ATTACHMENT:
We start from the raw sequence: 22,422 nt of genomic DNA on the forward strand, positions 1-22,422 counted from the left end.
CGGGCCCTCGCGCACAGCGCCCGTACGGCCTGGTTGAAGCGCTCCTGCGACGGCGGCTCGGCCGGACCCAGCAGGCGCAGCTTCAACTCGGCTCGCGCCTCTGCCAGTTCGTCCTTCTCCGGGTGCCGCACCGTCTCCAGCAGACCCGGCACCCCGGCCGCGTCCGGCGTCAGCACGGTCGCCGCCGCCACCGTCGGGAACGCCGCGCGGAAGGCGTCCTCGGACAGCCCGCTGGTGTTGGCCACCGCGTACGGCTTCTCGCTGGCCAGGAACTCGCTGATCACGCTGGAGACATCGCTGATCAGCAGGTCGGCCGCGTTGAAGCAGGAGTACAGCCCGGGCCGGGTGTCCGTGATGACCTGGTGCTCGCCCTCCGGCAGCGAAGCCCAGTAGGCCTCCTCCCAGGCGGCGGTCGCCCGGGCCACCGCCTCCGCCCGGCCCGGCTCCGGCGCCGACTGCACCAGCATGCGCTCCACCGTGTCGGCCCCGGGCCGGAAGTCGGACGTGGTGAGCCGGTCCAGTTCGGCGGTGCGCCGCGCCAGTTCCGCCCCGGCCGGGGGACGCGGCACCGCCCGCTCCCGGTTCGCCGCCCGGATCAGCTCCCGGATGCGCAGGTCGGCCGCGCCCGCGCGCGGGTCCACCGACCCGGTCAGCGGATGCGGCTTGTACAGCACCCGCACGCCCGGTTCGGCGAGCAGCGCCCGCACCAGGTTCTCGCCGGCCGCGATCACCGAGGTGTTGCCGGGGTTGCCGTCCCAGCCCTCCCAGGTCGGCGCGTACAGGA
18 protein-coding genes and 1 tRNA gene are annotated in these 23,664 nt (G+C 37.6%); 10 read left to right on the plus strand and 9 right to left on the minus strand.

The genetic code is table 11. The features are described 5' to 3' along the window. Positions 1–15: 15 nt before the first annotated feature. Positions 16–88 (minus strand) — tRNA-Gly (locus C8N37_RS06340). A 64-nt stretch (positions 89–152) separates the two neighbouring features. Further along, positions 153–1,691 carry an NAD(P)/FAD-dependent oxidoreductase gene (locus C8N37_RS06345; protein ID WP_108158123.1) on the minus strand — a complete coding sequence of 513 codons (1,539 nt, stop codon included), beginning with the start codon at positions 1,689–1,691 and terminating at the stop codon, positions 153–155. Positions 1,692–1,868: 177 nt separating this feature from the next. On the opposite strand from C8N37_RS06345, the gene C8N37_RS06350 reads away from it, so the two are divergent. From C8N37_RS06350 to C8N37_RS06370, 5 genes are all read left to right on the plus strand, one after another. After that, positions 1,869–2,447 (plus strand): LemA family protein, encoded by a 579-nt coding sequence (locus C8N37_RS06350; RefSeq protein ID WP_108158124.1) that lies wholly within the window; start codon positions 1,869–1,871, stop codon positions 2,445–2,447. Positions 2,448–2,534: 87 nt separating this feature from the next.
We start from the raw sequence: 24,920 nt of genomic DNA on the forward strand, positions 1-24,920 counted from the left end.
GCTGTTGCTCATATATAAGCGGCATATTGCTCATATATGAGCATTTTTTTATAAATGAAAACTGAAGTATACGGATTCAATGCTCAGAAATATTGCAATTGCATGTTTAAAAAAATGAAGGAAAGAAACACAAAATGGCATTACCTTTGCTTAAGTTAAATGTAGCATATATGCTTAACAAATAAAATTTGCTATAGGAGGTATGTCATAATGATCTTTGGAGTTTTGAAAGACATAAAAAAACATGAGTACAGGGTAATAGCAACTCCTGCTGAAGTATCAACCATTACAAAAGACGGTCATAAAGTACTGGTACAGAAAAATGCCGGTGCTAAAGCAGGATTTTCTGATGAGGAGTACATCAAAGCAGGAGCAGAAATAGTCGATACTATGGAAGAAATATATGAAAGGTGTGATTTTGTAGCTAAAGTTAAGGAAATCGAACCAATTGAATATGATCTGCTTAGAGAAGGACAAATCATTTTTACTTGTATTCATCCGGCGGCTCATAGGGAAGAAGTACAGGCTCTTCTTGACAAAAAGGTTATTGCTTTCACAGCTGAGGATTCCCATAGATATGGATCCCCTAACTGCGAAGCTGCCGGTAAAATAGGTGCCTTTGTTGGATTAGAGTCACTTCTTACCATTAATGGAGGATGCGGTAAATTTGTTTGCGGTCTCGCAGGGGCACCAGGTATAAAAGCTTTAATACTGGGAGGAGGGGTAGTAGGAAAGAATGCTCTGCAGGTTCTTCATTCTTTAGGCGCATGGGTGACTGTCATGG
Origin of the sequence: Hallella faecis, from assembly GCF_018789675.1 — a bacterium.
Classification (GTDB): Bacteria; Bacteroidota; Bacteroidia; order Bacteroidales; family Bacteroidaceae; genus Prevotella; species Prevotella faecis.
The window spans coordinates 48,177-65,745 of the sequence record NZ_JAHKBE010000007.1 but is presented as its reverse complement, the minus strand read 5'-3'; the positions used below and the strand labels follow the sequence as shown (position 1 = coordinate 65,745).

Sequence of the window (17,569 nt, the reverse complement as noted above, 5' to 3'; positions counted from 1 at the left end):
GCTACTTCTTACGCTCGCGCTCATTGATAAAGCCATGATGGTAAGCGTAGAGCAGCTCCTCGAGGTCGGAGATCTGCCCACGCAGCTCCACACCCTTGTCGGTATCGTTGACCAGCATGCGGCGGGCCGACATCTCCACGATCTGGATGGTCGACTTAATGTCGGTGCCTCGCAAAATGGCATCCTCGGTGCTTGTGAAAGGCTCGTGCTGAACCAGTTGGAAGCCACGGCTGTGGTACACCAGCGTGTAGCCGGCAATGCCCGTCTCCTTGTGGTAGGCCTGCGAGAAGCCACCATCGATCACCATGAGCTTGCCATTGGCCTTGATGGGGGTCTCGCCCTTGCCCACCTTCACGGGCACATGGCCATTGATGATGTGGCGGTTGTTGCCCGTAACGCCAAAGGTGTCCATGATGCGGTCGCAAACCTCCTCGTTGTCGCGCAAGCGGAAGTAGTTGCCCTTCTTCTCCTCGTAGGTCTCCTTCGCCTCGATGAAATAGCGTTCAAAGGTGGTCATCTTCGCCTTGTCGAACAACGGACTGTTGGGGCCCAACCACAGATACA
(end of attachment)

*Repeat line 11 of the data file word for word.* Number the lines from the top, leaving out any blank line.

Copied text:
GCTACTTCTTACGCTCGCGCTCATTGATAAAGCCATGATGGTAAGCGTAGAGCAGCTCCTCGAGGTCGGAGATCTGCCCACGCAGCTCCACACCCTTGTCGGTATCGTTGACCAGCATGCGGCGGGCCGACATCTCCACGATCTGGATGGTCGACTTAATGTCGGTGCCTCGCAAAATGGCATCCTCGGTGCTTGTGAAAGGCTCGTGCTGAACCAGTTGGAAGCCACGGCTGTGGTACACCAGCGTGTAGCCGGCAATGCCCGTCTCCTTGTGGTAGGCCTGCGAGAAGCCACCATCGATCACCATGAGCTTGCCATTGGCCTTGATGGGGGTCTCGCCCTTGCCCACCTTCACGGGCACATGGCCATTGATGATGTGGCGGTTGTTGCCCGTAACGCCAAAGGTGTCCATGATGCGGTCGCAAACCTCCTCGTTGTCGCGCAAGCGGAAGTAGTTGCCCTTCTTCTCCTCGTAGGTCTCCTTCGCCTCGATGAAATAGCGTTCAAAGGTGGTCATCTTCGCCTTGTCGAACAACGGACTGTTGGGGCCCAACCACAGATACA